Introduction to Organic Chemistry

Key Terminology
Term Definition
Organic Chemistry Study of compound containing carbon
Homologous Series Series of compounds similar in structure, in which each member differs from the
next by common repeating unit CH2
Molecular Formula Gives actual numbers of atoms of each element in a compound
General Formula States number of each element in a compound relative to of C atoms
Structural Formula Specifies exactly how atoms are bonded in a compound
Displayed Formula Shows all bonds and atoms in a molecule
Skeletal Formula Lines to represent bonds. Each bond it a C atom. Ends assumed to occupied by
hydrogen. All other elements represented with chemical symbols
Structural Isomer Isomers with the same molecular formula but a different structural formula
Stereoisomers Isomers with the same molecular formula and structure but a different position
of atoms in space
C atoms form strong covalent bonds to each other, which can be single, double or triple. C atoms can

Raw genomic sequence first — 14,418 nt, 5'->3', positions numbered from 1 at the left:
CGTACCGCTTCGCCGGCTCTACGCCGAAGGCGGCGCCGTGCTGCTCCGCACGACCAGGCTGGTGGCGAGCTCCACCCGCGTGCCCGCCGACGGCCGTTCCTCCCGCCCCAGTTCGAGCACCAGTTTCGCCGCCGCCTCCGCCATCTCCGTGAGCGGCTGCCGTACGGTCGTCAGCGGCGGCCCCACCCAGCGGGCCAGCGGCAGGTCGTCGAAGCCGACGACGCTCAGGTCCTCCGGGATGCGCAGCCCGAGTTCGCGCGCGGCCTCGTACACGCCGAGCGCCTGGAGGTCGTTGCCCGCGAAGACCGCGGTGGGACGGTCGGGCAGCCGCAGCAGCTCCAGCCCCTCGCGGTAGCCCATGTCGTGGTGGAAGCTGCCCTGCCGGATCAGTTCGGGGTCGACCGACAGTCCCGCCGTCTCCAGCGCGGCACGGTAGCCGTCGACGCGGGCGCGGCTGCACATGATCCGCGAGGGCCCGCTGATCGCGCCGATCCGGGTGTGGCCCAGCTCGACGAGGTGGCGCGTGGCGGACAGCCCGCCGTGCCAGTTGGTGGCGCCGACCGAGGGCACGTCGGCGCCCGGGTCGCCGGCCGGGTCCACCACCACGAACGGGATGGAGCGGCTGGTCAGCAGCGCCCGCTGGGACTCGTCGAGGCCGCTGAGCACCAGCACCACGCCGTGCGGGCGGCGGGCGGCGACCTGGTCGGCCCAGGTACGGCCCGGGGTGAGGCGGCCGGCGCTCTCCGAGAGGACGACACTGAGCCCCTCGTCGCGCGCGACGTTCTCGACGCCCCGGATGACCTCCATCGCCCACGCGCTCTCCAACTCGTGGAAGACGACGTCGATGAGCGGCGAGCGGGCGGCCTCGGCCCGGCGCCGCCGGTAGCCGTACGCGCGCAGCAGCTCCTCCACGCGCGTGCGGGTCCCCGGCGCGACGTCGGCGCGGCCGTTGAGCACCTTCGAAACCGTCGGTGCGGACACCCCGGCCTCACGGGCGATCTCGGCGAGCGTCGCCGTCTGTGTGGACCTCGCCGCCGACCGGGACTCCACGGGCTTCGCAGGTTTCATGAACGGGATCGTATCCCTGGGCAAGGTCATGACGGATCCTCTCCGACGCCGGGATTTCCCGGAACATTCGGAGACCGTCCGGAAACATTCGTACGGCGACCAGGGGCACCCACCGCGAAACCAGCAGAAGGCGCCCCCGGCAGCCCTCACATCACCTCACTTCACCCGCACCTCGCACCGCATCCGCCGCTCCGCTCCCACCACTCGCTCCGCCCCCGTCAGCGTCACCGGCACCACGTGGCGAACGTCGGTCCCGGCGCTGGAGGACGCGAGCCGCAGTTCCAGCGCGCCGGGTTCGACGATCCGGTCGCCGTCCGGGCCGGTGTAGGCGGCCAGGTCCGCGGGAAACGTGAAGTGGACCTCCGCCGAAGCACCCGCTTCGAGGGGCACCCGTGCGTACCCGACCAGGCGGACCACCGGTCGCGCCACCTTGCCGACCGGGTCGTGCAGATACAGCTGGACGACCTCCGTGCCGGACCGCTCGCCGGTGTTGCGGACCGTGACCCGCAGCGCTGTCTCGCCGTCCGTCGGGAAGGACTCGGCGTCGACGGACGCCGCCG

be arranged in straight chains, branched chains and rings. Other atoms can be placed on the C atoms
in different positions.
Members of a homologous series share a general formula, a functional group, causing similar chemical
properties, and see a gradual change in physical properties.
Structural isomers can have the same functional group at different points – positional isomerism,
different functional groups – functional group isomerism, or a different arrangement of the chain –
chain isomerism. Naming rules apply as below.
IUPAC Naming Rules
• Identify longest carbon chain, counting number of carbons and name
• Identify side alkyl groups attached to main chain e.g. methyl, ethyl, propyl
• Number C atoms where branches are attached by starting at the end giving the lowest numbers
• Structural isomers arise from placing a functional group in different positions
• When two or more of the same group is present, use the di, tri, tetra prefixes
• With multiple functional groups or substituents, numbers are separated by commas and the
groups are listed in alphabetical order
Reaction mechanics can be notated using curly arrows to sow movement of an electron pair and dots
to indicate a radical species